Monday, June 04, 2012

Smog Shocker: May Ozone the Worst in Five Years; Underscores Need for Low-Sulfur Gas

Clean Air Watch
1250 Connecticut Avenue NW, Suite 200
Washington, DC 20036
(202) 558-3527

For Immediate Release Contact: Frank O’Donnell (202-558-3527 or

(Washington, D.C., June 4, 2012) – Last month was the smoggiest May in at least five years, according to a survey by the non-profit Clean Air Watch. In fact, the number of dirty-air smog events in May was nearly triple that of 2011.

Clean Air Watch noted that these breath-taking findings underscore the “huge need for new smog-fighting tools.” The “single most effective strategy” would be low-sulfur gasoline that would make every car on the road pollute less, noted Frank O’Donnell, president of Clean Air Watch.

A preliminary EPA plan for low-sulfur gas has been stalled by oil industry lobbying and oil company-inspired dirty-air legislation in the House of Representatives.

The survey found that through May 31 of this year, breathers in 31 states had already suffered levels of smog worse than the national ozone standard set by the Bush administration in 2008. These smog levels are labeled “Code Orange” or “Code Red” under the Air Quality Index system created by the federal bureaucracy. Twenty-two states had similar problems during a comparable period last year.

But dirty-air events have not only been more widespread but also far more frequent this year, the survey found. Indeed, last month was by far the worst May for smog since the Bush standard was set in 2008. For a table of May smog problems during the past five years, as well as a list of states with Code Red or Code Orange problems this year, please note .

During May, the survey found the national health standard for smog, technically ozone, was breached 854 times at state-run monitoring stations. By comparison, during May 2011, there were 323 such events, known in the jargon of the bureaucracy as “exceedances.” For 2012 as a whole there have been 1,002 of these dirty-smog readings, compared to 445 in 2011.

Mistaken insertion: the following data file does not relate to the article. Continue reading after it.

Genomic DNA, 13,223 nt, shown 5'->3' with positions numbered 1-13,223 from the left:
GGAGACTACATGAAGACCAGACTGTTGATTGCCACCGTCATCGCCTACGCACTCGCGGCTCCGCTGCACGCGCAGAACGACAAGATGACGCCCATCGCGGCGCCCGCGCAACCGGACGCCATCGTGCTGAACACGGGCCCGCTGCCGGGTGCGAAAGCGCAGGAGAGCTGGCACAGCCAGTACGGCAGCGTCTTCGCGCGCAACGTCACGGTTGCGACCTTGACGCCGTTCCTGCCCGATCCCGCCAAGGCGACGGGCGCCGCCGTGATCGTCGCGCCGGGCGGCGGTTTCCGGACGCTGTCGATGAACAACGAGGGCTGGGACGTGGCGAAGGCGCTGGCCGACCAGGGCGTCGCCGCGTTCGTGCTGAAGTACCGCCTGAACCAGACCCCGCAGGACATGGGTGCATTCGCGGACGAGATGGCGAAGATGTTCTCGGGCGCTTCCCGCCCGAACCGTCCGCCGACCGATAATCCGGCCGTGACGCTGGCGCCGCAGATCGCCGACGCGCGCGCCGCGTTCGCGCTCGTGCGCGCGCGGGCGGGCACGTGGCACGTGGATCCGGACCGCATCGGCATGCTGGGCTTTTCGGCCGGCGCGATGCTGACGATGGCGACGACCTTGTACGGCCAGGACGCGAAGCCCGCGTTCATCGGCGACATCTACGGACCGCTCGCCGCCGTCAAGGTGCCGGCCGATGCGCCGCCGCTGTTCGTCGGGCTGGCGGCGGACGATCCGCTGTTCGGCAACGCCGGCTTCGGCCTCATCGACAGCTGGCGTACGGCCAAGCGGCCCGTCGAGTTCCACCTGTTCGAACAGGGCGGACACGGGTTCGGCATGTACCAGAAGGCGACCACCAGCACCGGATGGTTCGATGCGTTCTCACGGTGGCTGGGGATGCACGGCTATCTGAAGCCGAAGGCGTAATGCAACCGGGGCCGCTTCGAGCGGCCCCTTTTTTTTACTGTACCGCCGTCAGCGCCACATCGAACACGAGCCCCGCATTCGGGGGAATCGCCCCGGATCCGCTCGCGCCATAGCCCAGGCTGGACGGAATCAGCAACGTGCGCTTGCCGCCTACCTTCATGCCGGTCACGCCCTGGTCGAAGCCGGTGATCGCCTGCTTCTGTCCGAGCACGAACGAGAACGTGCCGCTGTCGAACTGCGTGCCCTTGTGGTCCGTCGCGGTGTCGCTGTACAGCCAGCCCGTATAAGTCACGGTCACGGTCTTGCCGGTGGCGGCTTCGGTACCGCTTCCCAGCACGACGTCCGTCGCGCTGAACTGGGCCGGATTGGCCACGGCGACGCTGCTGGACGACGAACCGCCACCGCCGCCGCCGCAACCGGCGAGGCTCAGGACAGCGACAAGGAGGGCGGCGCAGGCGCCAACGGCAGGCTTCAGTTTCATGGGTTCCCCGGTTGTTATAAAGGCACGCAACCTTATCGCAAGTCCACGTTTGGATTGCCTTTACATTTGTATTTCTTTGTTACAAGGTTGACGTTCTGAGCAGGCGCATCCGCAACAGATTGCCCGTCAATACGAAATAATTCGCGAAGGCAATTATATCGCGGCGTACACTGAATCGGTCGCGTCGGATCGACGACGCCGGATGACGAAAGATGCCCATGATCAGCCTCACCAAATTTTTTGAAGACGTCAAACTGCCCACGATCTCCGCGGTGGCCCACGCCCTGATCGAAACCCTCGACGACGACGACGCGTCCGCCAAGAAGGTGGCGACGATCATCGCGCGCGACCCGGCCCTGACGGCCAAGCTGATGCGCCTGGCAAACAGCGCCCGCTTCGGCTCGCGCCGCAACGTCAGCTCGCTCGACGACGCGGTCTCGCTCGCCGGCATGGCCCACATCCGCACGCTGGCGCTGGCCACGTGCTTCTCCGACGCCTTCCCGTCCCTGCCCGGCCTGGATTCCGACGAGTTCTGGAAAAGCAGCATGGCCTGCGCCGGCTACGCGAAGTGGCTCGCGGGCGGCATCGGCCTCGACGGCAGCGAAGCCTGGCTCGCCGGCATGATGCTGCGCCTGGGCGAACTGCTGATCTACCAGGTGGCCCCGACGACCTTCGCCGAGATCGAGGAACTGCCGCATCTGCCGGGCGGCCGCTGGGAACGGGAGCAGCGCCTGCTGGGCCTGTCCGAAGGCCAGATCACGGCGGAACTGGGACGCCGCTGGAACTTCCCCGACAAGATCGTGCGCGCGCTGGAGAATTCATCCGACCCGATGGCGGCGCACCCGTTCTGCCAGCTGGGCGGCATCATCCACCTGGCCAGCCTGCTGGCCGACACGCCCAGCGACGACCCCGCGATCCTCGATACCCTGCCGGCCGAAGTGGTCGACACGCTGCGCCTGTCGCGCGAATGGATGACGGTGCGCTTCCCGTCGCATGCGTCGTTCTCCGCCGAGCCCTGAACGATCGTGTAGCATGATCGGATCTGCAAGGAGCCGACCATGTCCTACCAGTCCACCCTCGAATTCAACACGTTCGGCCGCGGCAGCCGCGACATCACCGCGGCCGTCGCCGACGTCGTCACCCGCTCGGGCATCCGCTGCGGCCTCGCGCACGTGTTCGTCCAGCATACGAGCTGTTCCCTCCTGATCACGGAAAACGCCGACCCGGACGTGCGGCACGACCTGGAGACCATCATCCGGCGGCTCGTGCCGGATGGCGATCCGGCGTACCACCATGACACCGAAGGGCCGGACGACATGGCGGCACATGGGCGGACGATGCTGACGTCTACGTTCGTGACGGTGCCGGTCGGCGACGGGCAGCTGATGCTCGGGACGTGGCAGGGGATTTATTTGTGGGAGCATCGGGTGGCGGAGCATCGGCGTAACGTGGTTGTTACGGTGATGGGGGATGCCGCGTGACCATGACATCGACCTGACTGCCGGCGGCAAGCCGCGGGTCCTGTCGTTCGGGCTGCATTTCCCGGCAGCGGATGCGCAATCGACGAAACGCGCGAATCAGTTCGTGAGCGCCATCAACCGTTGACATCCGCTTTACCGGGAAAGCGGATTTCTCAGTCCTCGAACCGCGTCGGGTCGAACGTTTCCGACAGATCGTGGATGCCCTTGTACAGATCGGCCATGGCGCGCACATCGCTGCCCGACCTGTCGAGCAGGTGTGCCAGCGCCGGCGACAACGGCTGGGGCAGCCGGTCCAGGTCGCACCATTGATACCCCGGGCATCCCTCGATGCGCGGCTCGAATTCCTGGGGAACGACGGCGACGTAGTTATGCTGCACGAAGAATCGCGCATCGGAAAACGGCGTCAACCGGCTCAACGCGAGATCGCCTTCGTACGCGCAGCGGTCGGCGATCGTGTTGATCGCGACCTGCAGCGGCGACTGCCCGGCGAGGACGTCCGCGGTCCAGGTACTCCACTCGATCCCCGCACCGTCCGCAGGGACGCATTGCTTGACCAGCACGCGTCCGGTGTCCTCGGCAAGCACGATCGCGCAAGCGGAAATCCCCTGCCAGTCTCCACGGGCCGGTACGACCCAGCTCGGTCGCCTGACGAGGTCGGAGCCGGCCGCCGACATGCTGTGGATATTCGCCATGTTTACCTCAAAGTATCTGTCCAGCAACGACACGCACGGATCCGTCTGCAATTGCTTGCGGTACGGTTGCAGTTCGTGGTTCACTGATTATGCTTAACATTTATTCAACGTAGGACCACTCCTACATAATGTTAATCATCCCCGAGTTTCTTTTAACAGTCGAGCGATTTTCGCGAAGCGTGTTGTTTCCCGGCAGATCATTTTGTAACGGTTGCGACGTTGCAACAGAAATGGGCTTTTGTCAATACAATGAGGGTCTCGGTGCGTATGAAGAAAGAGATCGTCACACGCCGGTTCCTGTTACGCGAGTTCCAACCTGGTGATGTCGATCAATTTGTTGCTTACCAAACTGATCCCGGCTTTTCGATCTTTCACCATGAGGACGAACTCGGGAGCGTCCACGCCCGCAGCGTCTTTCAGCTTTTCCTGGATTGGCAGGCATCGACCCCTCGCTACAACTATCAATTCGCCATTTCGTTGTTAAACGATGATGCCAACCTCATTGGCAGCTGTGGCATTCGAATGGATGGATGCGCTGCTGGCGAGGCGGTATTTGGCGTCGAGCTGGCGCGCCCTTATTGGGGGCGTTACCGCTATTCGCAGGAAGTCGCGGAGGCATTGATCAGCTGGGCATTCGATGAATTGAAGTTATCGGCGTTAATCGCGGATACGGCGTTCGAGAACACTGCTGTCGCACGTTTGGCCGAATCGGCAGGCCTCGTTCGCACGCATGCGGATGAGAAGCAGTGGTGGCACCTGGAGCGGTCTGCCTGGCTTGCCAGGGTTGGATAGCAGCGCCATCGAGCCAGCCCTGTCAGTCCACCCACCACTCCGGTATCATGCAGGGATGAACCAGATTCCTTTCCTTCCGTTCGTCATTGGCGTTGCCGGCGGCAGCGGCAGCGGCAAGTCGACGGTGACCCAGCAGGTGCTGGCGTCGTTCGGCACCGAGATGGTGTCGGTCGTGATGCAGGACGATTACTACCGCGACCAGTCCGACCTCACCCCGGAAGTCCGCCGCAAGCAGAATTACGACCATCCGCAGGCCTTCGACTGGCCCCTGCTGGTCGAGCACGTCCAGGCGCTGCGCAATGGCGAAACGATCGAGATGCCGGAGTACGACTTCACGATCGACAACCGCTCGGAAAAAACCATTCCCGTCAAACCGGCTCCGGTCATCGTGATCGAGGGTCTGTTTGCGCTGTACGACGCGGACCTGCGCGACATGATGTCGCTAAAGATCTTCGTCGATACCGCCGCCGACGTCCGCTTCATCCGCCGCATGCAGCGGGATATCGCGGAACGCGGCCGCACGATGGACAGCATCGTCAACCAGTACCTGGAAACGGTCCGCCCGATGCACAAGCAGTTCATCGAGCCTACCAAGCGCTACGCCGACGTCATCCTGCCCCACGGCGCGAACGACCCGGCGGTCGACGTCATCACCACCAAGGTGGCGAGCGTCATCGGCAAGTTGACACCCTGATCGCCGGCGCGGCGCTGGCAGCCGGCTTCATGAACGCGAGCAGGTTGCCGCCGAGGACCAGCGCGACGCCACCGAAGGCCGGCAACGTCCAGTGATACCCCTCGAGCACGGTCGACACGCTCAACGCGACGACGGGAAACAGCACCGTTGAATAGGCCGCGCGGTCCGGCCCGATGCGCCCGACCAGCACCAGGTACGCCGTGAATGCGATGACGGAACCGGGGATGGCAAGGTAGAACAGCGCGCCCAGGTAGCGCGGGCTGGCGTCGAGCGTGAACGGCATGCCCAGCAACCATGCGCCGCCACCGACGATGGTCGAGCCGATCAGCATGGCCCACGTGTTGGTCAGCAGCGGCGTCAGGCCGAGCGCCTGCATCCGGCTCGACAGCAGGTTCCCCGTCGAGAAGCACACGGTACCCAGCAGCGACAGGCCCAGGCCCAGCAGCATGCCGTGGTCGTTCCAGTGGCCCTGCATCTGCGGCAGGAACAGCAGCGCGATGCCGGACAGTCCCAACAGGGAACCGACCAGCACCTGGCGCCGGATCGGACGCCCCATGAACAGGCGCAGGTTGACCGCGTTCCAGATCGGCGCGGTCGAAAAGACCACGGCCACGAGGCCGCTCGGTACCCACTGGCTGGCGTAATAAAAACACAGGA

The survey by Clean Air Watch volunteers is the first comprehensive snapshot of smog in the United States in 2012.

Clean Air Watch noted its survey understates the true extent of the smog problem. The EPA conceded more than two years ago that the Bush standard was too weak to protect children with asthma and other breathers . But in the face of oil industry pressure, the White House put off any effort to update the standards until at least 2014.

Oil pressure similarly has stalled a preliminary EPA plan to require oil companies to make cleaner, low-sulfur gasoline. EPA has testified to Congress that such a plan would cost refiners “less than one penny per gallon.”

O’Donnell noted that “every car on the road today would immediately pollute less” with low-sulfur gasoline, because catalytic converters would perform better to eliminate smog-forming emissions.

Oil lobbying has also prompted the House Committee on Energy and Commerce to approve legislation that would prevent EPA from moving forward. That legislation would also undermine the entire basis of the Clean Air Act. Health and environmental advocates refer to this as the GASP (Gutting Air Standard Protections) Act.
The full House of Representatives is expected to vote on that legislation later this month.

“May’s smog siege should be a chilling reminder that we need to do more, not less, to clean up this widespread vicious pollution.” O’Donnell said.